Concolor Fir (White Fir)
The concolor fir is a species of coniferous trees found in the western parts of North America at an altitude of 3,000-11,200 ft (900-3,400 m). Its small, needle-like leaves occurring in rows are usually flat and are without stalks. The leaves at the apex are curvier and thicker than the leaves below.
The young trees have smooth, gray, thin barks with conspicuous resin-bearing pockets. However, as they grow old, the trunks become thick, light gray or reddish-brown in color, and have deep furrows with flattened ridges.
|Scientific Name||Abies concolor|
- Abies concolor concolor (Rocky Mountains white fir or Colorado white fir)
- Abies concolor lowiana (Sierra Nevada white fir or Low’s white fir)
|Other Names||White Fir|
|Closely related to||Mexican fir, Durango fir, grand fir|
|Size||Medium to large trees with a height of 60-200 ft (18-61 m) and a trunk diameter measuring about 6.6 ft (2 m)|
|Leaves (Needles)||2-3 inches long, 2 mm wide, 0.5-1 mm thick; silvery-blue/silvery-green in color|
|Cones (Strobili)||6-12 cm long, 4-4.5 cm wide; olive green when young but turn into purple and finally pale brown with age; have short scale bracts with around 100-150 scales|
|Shape at Maturity||Pyramidal with the lower branches having a drooping appearance|
|Distribution/Range||Subsp. concolor: Rocky Mountains, Utah, Colorado, New Mexico, Arizona, Great Basin, and southeastern California in the US as well as northern Sonora in Mexico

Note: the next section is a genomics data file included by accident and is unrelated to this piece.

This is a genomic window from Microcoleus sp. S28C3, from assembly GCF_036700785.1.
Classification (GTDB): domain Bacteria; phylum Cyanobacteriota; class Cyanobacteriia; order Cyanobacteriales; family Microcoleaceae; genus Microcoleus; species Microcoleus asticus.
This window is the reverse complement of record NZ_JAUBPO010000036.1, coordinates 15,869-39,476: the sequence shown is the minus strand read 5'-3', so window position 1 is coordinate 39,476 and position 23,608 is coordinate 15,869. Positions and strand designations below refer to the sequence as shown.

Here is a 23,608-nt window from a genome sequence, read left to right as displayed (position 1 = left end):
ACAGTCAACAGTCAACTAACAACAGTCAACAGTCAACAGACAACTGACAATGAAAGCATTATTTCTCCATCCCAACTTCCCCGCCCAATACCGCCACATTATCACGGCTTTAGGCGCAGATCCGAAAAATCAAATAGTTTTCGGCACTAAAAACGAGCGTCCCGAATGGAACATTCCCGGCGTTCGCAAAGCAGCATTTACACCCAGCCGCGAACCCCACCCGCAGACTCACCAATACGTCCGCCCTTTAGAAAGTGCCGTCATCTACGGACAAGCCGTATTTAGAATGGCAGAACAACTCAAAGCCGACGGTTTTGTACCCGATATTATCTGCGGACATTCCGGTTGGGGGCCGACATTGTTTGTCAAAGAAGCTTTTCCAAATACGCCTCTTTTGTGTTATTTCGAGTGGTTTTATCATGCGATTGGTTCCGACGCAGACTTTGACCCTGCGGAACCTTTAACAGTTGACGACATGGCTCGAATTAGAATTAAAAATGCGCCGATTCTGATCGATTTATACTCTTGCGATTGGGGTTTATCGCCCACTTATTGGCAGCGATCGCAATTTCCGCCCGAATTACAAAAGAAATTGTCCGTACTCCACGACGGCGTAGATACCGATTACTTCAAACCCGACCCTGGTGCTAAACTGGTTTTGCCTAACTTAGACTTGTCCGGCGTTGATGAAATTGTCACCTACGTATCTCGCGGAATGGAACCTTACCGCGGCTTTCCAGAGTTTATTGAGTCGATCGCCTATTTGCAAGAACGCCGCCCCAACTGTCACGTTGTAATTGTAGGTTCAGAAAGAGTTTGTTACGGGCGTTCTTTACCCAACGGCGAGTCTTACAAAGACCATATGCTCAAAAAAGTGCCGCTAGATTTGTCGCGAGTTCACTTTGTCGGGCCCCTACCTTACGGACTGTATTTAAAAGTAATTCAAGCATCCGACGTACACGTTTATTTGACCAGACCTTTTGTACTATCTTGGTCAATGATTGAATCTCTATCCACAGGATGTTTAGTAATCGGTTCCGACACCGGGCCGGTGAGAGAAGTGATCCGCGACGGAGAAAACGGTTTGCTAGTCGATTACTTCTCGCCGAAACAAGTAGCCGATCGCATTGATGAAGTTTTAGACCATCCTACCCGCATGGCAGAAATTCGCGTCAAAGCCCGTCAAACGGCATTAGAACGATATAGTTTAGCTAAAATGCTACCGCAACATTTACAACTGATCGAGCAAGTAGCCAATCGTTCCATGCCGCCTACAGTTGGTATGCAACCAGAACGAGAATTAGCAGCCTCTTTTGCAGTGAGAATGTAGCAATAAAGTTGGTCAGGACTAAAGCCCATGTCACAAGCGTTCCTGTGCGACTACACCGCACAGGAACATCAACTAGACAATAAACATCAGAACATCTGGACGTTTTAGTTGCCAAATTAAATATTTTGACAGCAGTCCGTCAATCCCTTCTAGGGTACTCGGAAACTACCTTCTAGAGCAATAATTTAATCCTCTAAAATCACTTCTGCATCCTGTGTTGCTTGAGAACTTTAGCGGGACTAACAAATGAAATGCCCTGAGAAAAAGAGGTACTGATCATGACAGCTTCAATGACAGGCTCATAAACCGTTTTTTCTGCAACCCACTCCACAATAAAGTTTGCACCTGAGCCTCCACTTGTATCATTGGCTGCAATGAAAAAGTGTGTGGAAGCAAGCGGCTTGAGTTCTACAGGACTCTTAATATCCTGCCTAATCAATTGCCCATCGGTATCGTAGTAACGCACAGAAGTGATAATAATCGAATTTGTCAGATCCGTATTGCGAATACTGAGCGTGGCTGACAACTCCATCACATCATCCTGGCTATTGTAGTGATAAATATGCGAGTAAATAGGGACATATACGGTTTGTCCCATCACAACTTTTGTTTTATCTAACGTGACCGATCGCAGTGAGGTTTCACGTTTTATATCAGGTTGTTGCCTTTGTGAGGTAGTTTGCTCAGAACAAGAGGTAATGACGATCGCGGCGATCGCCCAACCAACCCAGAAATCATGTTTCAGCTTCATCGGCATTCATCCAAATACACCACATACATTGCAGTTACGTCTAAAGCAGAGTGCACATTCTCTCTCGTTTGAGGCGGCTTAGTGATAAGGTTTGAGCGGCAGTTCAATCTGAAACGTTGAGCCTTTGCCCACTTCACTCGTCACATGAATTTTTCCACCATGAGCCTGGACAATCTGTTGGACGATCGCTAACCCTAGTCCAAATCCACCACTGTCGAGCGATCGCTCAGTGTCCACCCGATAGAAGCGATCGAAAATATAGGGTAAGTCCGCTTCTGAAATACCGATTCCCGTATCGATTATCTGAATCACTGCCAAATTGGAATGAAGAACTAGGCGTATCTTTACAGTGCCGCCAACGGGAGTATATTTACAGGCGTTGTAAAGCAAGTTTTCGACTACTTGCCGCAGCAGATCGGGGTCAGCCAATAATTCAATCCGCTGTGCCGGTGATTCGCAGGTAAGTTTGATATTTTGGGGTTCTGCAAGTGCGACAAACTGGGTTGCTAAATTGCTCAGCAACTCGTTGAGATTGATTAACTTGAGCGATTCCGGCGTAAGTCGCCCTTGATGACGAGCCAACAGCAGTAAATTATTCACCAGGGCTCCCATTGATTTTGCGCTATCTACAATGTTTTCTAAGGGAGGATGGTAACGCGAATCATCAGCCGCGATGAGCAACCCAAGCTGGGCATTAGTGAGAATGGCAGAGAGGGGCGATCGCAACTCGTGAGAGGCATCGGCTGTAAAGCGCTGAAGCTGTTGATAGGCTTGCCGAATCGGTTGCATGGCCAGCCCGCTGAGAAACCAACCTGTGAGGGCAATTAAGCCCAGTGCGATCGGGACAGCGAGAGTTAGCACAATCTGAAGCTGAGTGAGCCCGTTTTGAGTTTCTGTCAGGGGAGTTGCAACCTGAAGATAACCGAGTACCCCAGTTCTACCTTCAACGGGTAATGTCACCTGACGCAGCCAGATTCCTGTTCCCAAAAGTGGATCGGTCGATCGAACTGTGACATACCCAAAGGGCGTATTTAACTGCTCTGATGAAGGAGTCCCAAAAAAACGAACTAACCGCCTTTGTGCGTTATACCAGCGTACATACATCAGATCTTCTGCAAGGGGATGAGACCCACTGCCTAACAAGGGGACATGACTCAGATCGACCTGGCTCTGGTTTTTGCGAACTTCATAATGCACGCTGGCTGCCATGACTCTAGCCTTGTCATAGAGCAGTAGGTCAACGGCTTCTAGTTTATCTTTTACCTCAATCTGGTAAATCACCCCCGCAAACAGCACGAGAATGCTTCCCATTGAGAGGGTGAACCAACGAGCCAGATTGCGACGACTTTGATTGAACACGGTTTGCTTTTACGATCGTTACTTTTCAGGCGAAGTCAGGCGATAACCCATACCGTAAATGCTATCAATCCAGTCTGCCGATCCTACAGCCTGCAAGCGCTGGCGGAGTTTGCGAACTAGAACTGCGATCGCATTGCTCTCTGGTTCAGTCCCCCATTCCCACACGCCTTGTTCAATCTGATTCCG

Subsp. lowiana: Cascades, Oregon, Sierra Nevada, and Klamath Mountains in the US; northern Baja California in Mexico
|Lifespan||In the landscape it has a life expectancy of 50 years while in the forest it can survive up to 300 years|
|Growth Rate||Slow to medium; its height usually increases by 1-2 feet every year but sometimes it can be slower than the normal growth rate|
|Growing Conditions||Humidity: Moderate to high humidity
Winter Conditions: Long winters, moderate/heavy snowfall needed. Can survive in temperatures as low as -40°C.
Rain: Annual precipitation of 35-75 inches
Sunlight: Direct sunlight (for at least 4 hours) as well as partial shade
Soil Requirements: Well-drained moist, sandy, acidic, and loamy soils; moderately resistant to heat and drought
|Pests and Diseases||Concolor firs are susceptible to needle rusts, heart rot fungi and attacks from pests like bark beetles, Douglas-fir tussock moth, and spruce budworm; affected by the parasitic plant mistletoe and pollutants like sulfur dioxide|
|Dispersal of Seeds||September-October|
|Seeds borne at||40 years of age|
|Seed Bearing Frequency||Every 2-4 years|
|Wildlife Value||These are good roosting places for game birds, which sometimes feed on the needles and buds of the white fir; rodents, squirrels, crossbills, chickadees, and nutcrackers are often seen eating the seeds; the seedlings, needles, and buds are also eaten by deer|
|Landscape cultivars||Blue Cloak, Candicans, Compacta, Gable’s Weeping, Winter Gold, Conica|
|IUCN Conservation Status||Least Concern|
- The concolor fir was first found by William Lobb during 1849-1853 when he was on his way to explore California.
- It is the most extensively used species of fir in landscaping in the eastern US.
- The concolor firs have a shallow and widespread root system, which makes them vulnerable to “windthrow”. Therefore, buffer strips (strips of permanent vegetation) are left against the wind through careful selective cuttings to reduce erosion.
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